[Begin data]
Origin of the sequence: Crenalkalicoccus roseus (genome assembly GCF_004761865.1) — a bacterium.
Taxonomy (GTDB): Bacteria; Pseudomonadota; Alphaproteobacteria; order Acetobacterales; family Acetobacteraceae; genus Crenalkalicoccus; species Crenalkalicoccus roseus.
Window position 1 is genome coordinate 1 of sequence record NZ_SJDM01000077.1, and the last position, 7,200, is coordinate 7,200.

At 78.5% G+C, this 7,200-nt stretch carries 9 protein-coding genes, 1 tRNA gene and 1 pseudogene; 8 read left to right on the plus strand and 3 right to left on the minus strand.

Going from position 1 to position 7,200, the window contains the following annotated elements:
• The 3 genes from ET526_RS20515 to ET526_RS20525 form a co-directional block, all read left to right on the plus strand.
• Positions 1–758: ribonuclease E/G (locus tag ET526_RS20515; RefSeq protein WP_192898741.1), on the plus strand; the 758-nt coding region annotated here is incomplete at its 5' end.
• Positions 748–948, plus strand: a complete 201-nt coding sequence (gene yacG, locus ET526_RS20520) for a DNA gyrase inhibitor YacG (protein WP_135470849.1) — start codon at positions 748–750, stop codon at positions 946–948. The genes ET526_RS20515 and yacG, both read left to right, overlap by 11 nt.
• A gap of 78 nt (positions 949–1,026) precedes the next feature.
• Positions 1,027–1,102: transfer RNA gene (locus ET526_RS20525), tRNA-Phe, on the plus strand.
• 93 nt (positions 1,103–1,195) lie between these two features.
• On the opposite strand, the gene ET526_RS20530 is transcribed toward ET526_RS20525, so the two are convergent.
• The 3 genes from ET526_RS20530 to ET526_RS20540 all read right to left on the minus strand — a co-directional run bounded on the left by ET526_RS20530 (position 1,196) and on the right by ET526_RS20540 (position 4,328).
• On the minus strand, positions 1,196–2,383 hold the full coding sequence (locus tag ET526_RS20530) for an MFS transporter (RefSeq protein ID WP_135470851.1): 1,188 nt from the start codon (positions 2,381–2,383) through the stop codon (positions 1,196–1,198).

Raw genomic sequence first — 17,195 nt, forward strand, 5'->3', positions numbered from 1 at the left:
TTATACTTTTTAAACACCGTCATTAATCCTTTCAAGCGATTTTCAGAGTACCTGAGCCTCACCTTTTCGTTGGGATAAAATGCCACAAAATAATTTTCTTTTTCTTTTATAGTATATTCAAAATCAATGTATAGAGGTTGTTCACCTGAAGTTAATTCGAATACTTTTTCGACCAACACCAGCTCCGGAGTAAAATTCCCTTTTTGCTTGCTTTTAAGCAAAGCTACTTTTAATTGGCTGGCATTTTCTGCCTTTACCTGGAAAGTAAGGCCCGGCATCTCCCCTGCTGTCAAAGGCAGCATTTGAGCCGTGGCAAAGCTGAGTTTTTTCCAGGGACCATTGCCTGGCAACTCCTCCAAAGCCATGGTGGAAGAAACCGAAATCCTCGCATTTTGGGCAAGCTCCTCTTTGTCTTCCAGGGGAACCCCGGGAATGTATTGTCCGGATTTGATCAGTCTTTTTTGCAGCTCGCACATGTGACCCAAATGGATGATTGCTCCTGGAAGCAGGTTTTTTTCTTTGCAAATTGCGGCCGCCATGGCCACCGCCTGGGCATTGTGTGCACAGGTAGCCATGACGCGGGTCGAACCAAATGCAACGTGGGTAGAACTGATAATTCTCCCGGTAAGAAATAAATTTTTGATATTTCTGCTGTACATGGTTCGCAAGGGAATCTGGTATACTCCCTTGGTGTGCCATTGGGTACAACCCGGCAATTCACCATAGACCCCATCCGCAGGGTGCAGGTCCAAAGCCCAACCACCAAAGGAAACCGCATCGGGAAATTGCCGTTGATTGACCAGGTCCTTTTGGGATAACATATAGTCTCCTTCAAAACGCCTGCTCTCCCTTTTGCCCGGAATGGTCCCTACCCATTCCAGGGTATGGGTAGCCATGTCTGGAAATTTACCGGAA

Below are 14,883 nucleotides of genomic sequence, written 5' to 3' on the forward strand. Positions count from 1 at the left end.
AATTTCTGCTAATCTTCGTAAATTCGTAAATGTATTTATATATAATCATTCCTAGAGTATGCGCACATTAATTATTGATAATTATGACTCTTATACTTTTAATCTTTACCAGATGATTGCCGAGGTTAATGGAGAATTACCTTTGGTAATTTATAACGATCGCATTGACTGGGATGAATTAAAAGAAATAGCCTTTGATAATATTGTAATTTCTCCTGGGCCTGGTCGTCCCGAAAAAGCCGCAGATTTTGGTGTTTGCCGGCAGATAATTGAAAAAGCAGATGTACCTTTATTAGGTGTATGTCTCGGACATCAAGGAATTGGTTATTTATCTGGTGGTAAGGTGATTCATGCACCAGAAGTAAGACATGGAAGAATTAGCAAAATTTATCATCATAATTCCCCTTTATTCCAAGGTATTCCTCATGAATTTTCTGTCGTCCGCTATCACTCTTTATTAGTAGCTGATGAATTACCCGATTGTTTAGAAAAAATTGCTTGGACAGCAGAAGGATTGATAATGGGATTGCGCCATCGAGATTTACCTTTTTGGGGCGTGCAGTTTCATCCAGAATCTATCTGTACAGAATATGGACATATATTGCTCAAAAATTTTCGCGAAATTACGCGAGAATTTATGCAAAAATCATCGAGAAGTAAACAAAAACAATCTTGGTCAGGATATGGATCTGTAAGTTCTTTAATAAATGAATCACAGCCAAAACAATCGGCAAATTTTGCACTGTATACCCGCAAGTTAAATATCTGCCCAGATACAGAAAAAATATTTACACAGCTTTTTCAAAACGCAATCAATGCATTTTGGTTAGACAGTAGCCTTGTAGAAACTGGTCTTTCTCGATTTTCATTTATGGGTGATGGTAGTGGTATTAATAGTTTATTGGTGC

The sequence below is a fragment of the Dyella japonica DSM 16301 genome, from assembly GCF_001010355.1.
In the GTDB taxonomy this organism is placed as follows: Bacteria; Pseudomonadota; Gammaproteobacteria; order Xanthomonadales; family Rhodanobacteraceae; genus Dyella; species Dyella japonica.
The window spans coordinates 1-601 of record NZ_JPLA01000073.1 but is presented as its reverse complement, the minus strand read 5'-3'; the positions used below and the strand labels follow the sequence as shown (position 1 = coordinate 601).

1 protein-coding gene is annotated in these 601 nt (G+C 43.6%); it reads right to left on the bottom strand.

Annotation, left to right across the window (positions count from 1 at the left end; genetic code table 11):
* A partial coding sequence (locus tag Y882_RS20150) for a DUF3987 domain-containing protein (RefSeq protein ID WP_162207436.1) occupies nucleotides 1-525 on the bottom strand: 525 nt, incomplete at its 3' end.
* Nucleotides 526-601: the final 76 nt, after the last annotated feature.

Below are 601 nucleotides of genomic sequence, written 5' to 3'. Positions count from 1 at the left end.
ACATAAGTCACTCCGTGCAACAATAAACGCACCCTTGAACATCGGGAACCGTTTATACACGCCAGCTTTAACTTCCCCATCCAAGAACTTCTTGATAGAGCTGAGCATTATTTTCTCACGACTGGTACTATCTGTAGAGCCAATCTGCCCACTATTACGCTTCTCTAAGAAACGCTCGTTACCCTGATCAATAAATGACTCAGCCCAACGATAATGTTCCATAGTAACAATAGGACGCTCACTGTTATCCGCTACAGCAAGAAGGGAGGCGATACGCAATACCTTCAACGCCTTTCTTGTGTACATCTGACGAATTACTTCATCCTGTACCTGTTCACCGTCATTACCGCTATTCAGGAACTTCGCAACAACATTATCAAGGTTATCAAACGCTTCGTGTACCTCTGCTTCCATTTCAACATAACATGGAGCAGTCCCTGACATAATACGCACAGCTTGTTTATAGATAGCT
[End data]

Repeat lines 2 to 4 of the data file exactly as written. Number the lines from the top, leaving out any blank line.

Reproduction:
Taxonomy (GTDB): Bacteria; Pseudomonadota; Alphaproteobacteria; order Acetobacterales; family Acetobacteraceae; genus Crenalkalicoccus; species Crenalkalicoccus roseus.
Window position 1 is genome coordinate 1 of sequence record NZ_SJDM01000077.1, and the last position, 7,200, is coordinate 7,200.

At 78.5% G+C, this 7,200-nt stretch carries 9 protein-coding genes, 1 tRNA gene and 1 pseudogene; 8 read left to right on the plus strand and 3 right to left on the minus strand.